Thursday, July 10, 2008
Working on Whoa
(Great image from the Carter Museum in Fort Worth: Charles M. Russell (1864–1926) Bucking Horse and Cowgirl, ca. 1925
Ink with transparent and opaque watercolor over graphite underdrawing on paper 1961.187)
Canyon is half Arabian. I don't know if that really has anything to do with the issue we've got going on, some people say it does, others say it's not.
That's one thing I've learned in the horse world. There are as many opinions as there are horses.
The "issue" is bucking.
You can find plenty of information on why a horse bucks, but I haven't found a whole lot of trainers interested in working on this issue. Part of the reason is the why.
Bottom line. Barring a pain issue (poorly fit saddle, back problem, hoof issue) or being young (Canyon is 10 so he's way too old to be still doing this nonsense), a horse bucks because of either fear or disrespect for the rider. Not too many trainers want to tell that to their clients. I think that may be because even if a trainer can work on the problem the question may remain - will this horse respect YOU? Sure, maybe the trainer will be able to get the horse to perform perfectly, but will your horse then say "Oh, here's that chick with the new boots. Yesh. I'm getting rid of her first chance I get."
Apparently it's not particularly personal thing with Canyon. He bucked with his previous owner (information I found out after the fact from other people who knew Leslie, his owner for 7 years. She, of course, neglected to mention this at all and sold him as a "good for a novice" horse. ah well). He has bucked with others on board. So I'm somewhat relieved that it's not all about me. It's a general bratty attitude.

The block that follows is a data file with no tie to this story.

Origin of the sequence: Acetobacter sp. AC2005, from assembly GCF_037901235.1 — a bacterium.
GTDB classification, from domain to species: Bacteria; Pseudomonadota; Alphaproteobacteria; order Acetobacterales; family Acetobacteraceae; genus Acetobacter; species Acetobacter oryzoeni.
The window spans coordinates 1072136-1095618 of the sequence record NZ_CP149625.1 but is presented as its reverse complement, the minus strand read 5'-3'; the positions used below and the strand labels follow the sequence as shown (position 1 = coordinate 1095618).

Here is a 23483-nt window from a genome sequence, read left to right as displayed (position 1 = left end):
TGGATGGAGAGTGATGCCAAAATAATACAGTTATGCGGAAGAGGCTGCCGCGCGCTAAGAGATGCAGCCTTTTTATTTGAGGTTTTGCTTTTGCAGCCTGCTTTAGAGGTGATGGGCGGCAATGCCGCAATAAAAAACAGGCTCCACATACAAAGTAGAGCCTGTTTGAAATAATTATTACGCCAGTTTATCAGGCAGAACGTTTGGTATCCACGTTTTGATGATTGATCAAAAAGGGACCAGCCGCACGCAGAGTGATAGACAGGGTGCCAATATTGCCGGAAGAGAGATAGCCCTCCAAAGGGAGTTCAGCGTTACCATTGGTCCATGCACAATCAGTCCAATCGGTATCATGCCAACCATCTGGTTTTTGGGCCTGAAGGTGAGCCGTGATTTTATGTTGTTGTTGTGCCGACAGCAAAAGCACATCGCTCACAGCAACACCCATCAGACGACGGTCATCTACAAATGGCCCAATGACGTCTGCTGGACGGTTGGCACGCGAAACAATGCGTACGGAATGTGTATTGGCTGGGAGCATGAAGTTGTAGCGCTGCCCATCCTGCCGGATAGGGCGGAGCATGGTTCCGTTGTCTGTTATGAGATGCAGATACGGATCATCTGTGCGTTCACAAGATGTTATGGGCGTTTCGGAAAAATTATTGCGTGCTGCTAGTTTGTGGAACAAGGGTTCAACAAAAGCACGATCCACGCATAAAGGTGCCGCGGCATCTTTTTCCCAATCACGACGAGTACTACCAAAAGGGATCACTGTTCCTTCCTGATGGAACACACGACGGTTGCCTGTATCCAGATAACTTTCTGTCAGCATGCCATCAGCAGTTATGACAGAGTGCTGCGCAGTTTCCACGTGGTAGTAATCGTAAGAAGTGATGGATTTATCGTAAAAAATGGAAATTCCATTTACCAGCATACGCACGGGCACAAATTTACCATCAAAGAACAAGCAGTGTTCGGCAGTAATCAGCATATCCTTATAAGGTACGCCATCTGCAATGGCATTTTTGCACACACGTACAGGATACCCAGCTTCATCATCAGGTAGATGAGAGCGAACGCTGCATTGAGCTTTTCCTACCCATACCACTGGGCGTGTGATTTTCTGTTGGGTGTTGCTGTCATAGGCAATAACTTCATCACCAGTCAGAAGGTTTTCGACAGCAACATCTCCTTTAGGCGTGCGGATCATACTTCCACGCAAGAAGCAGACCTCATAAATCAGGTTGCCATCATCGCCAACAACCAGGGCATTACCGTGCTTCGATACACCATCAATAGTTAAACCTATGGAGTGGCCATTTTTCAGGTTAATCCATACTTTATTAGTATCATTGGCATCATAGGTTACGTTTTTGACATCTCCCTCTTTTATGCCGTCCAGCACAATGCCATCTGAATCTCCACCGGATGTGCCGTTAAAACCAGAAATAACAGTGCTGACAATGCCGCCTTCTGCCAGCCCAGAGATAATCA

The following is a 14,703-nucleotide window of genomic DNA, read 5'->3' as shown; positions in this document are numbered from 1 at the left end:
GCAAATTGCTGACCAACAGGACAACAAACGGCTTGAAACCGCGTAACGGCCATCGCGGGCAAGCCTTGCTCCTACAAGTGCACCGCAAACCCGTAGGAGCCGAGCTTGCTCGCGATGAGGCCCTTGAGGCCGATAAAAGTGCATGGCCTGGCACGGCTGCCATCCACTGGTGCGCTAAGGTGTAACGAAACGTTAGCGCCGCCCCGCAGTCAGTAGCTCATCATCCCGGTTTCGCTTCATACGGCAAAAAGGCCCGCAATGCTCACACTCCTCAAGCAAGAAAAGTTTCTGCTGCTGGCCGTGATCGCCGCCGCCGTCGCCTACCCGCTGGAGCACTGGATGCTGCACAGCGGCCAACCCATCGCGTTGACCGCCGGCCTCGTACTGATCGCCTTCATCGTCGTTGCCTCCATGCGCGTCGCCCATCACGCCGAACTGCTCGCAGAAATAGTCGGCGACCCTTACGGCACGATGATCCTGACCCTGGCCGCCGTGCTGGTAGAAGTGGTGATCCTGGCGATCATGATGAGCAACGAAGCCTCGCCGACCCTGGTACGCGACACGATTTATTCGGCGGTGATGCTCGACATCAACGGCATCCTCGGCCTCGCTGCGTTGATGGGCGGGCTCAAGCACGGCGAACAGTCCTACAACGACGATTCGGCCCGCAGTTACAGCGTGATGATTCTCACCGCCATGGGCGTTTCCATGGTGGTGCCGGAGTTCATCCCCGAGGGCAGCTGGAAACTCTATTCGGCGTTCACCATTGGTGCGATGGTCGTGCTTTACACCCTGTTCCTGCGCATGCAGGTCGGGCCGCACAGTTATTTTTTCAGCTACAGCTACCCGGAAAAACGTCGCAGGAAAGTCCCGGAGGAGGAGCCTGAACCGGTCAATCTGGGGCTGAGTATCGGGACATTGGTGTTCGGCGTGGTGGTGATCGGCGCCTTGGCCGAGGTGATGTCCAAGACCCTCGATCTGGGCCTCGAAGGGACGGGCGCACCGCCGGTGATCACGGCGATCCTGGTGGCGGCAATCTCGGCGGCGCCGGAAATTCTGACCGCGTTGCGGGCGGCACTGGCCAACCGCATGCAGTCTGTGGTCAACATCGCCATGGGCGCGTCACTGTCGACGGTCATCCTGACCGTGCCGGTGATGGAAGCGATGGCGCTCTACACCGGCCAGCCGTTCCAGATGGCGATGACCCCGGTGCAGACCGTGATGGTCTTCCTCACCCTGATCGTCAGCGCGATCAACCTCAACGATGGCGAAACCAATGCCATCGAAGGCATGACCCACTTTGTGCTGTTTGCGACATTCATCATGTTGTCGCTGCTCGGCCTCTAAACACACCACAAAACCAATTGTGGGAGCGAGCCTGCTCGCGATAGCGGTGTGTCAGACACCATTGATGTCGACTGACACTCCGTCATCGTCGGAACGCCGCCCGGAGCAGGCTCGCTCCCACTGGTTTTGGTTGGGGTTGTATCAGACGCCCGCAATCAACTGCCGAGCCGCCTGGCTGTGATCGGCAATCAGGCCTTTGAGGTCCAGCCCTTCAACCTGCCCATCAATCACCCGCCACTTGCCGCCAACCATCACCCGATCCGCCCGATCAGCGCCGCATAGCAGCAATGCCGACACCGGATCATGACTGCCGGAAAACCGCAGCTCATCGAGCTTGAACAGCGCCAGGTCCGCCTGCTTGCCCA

Here's how it goes. All the other horses are running and so are you. You decide to slow down. Canyon hates the idea and BUCK BUCK BUCK BUCK.
Or you are finishing up a ride. Someone starts to trot back to the gate. Canyon wants to do more than trot. You decide trotting is plenty. BUCK BUCK BUCK
A young horse freaks out right next to him and starts bucking. Canyon, a sensitive, low horse on the totem pole, FREAKS out. BUCK BUCK BUCK BUCK BUCK BUCK (it was a long one).
The wind is blowing the fake barrels in a very scary way. (To be fair it was really really windy) Canyon FREAKS out BUCK BUCK BUCK.
So there are two scenarios. Fear and aggravation.
Every single time I've ridden through his bucks. He did toss Erin, our friend at the stables. She's okay, a little sore and now a little gun shy. But he hasn't "gotten away" with it, so to speak. Not only do we ride longer, I also then lunge him for good measure.
What's weird is that he's so good the rest of the time. He's got great ground manners. He neck reins and responds quickly to cues. He's good in the arena (except for that windy day with the scary barrel, but I saw it coming). He's even good on the trail 90% of the time.
But there's a line where he feels he's in charge. And the line is sort of tough to spot. I've contacted a few trainers, but no one is available any time soon. So as of two weeks ago I've started a five day STOP THE BUCKING course from John Lyons trainer Keith Hosman. It was 5 bucks (pun intended) so I figured it would give me something to do until I either found him a new owner or a trainer.
(By the way, it doesn't take five days. It just has five segments.)
I'm not getting any kind of commission on this thing. I don't even know if it works. But so far I've really enjoyed reading it. Now I'm giving it a shot.
Anyway, I'll be posting on how it goes. Hopefully my velcro butt will hold out.
Next: Day one: The one rein stop.